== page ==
Given the Dutch pension funds’ reputation for strictly monitoring costs, it is unsurprising that much of their equity exposure is achieved through passive funds. However, in recent years some of this money has shifted to alternative beta rather than market-weighted portfolios. “A lot of pension fund and fiduciary managers are either thinking about it, or using it,” says Jan Bertus-Molenkamp, director of fiduciary management at Kempen Capital Management.
Approaches to beta investing vary. Some are positive in the sense of seeking to add value to their portfolios, while others seek to avoid factors they do not like.
Environmental, social and governance (ESG) concerns have also become prominent recently. Dutch pension funds’ fiduciary responsibility extends not just to providing a decent return but to pursuing principles in line with their investors. “Very much driven by the public at large”, says Monique Donders, the head of institutional client business for Benelux at BlackRock, one of the largest foreign asset managers in the Netherlands. She adds that it is also in line with the funds’ own concerns: “It is their responsibility, deeply felt, that with the huge amount of money they are responsible for to make this world a better place.”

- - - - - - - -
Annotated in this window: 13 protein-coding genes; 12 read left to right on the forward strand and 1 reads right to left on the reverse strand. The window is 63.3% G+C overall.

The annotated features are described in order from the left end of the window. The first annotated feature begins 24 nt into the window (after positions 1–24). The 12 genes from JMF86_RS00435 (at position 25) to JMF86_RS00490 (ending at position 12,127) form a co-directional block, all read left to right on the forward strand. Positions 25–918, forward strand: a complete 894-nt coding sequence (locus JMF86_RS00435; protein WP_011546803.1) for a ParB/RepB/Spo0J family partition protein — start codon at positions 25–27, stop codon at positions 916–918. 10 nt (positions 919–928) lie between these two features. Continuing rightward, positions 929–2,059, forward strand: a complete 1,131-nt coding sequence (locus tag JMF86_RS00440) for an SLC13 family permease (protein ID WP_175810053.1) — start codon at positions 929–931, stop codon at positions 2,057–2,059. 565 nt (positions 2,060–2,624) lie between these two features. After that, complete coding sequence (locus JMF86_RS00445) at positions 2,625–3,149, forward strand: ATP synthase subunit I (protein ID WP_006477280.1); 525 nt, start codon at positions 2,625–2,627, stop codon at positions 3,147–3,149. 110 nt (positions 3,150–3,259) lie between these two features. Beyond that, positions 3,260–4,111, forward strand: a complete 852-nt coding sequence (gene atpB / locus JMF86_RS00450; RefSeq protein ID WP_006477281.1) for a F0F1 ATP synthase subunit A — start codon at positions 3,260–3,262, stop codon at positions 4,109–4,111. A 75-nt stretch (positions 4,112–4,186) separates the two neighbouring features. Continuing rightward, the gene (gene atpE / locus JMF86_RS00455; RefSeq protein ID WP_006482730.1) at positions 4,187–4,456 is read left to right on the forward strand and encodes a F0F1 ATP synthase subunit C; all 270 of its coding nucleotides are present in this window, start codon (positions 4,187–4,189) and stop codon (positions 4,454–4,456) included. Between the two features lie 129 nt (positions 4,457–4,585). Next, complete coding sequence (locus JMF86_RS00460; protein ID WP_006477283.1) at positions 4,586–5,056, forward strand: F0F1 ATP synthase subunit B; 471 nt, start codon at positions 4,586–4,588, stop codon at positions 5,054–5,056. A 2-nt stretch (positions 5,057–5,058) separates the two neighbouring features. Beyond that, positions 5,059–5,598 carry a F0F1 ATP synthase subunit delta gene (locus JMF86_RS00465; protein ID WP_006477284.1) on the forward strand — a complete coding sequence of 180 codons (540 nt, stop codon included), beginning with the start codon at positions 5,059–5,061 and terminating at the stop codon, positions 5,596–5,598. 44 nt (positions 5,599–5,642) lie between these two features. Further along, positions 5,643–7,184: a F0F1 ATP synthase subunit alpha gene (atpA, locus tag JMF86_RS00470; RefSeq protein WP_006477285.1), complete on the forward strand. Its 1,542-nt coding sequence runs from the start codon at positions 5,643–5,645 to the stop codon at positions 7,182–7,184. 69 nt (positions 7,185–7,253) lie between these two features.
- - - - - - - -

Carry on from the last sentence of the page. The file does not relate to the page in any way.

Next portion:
Approaches to ESG differ. Many funds avoid investments that are deemed unethical such as nuclear power, controversial weapons and human rights violations. Others seek ways to create a positive long-term impact with their investments.
However, Dutch funds eschew diversified growth funds of the type that have recently gained so much popularity in the UK. There seems to be a presumption that this would add an unnecessary additional layer of costs. In addition, there is resistance to the perceived loss of control it would suggest.